via Lifeline for Cancer-prone women – The Zimbabwean 14 July 2015
In the past two decades, three women in Loveletter Sibanda’s family died of cervical cancer. However, in all three cases, the rest of the family only found out that these women had battled cervical cancer after they had passed away.
According to Sibanda, a middle-aged woman from Sesombi’s village 7, ward 26, Silobela, this is due to a general lack of knowledge about cancer in the community and the lack of availability of specialist treatment at local health centres.
Today, Sibanda knows a great deal about cervical cancer and she has inspired many other women to undergo early screening and treatment. This development has saved many lives in her village, thanks to a local NGO – Women International Coalition Organisation.
Cervical cancer occurs at the mouth of the womb and is caused by a virus that is usually sexually transmitted. It accounts for a third of all cancers among women in Zimbabwe. Global estimates show that 500 000 new cases occur every year with about 86% being recorded in developing countries. Centres for screening in rural areas are few and far between and private surgeries in urban areas charge unaffordable fees.
In response to this situation, the Gweru-based NGO, together with its partner Southern African AIDS Trust (SAT), has set up a progressive, free cervical cancer screening centre at Nyoni shopping centre. This life-saving project has been going since the beginning of the year in partnership with the Health Ministry.
The NGOs have provided the equipment necessary for cervical cancer screening, using the new Visual Inspection with Acetic Acid and Cervicography (VIAC) method. The organisation has also facilitated the training of health workers from Nyoni clinic and Silobela District Hospital on how to conduct cancer screening using this method.
Since the beginning of the year, WICO has also been providing specialist personnel from its organisation to do weekly outreach programmes in the district. They assist health ministry officials to roll out the programme to as many women as possible.
When this reporter visited the free cancer screening site at Nyoni shopping centre in Silobela recently, it was evident that the programme had transformed the lives of women in the district. Scores of women were gathered at the site and were receiving information on the prevention of cervical cancer from WICO officials before they went for a screening. Those who were found to have cervical cancer automatically receive free treatment.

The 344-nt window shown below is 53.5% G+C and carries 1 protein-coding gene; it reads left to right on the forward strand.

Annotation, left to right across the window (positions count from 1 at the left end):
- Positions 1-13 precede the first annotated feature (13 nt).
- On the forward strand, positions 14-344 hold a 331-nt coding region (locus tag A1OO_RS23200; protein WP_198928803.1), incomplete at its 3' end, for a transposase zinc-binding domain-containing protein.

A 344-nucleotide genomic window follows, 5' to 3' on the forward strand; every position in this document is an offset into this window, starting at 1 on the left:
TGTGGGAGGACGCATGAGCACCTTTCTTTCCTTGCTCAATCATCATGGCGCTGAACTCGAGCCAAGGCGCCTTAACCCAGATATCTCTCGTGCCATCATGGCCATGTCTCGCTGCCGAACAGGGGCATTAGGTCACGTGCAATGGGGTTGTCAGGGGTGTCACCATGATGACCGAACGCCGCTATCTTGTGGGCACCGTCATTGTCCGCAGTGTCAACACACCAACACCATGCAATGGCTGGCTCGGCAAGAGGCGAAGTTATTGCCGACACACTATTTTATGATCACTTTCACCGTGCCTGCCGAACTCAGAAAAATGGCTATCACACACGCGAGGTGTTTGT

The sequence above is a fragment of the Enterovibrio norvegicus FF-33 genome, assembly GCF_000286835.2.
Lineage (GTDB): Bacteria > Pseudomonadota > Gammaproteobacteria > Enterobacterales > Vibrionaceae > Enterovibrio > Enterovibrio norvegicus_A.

In separate interviews, women said that the programme was like a lifeline because it had saved many in the surrounding communities from death caused by cervical cancer.
Sibanda, one of the women screened at the centre, told the story of her three family members and expressed the hope she would not succumb to the disease herself. “I was screened today and found to be negative. I have been advised to have regular screening. Women also receive adequate information on preventative measures. Among these measures is the need to convince today’s youth to delay the age of their first sexual encounter and to desist from smoking. I am now hopeful that when I die, it will not be due to cervical cancer as was the case with my late relatives,” she said.
Deadly for women
Grace Dera, 27, a mother of two, said that she had never had the opportunity to access cancer screening services due to financial constraints although she was aware that it could be deadly for women.
“I am delighted and have grabbed this opportunity to be screened. We thank WICO and all behind this programme. It is very useful. The programme has been an eye opener and I urge all women to embrace cervical cancer screening,” she said.
Another woman who accessed the services, Esnath Chiundura, 33, echoed these sentiments. “The fact that we live in rural areas makes us underprivileged and so when we get these critical services on our doorstep, we should be grateful and make use of them. It gives us a chance to live longer and fend for our families,” said this mother of three.
Polisile Mpofu, 44, the ward 26 health worker, pointed out that since the establishment of the cancer screening centre, there had already been positive results in the lives of women.
“The women who were found to be positive since the programme started have been given treatment and medication. This means a lifeline for them. Those who were found negative, are now our ambassadors and they are spreading the good prevention news in their communities. This is a success story,” she said.
Mpofu also revealed that in one month an average of 500 women from all over Silobela go for screening at the centre.
In an interview, Rebecca Chiringa, the WICO’s director, pointed out that her organisation was motivated to start the programme in Silobela because the ministry of health had revealed it as a cancer hot-spot when compared to other districts in the Midlands. She expressed joy at the successes so far and said there was still need to do even more.
“We would really like to expand our services in Silobela because the district is very big. Our challenge is that we do not have an all-terrain vehicle. We also need camping equipment like a caravan, tents, gas cylinders and sterilising equipment among other items. With these items we would be able to cover longer distances and ultimately reach more women,” she said.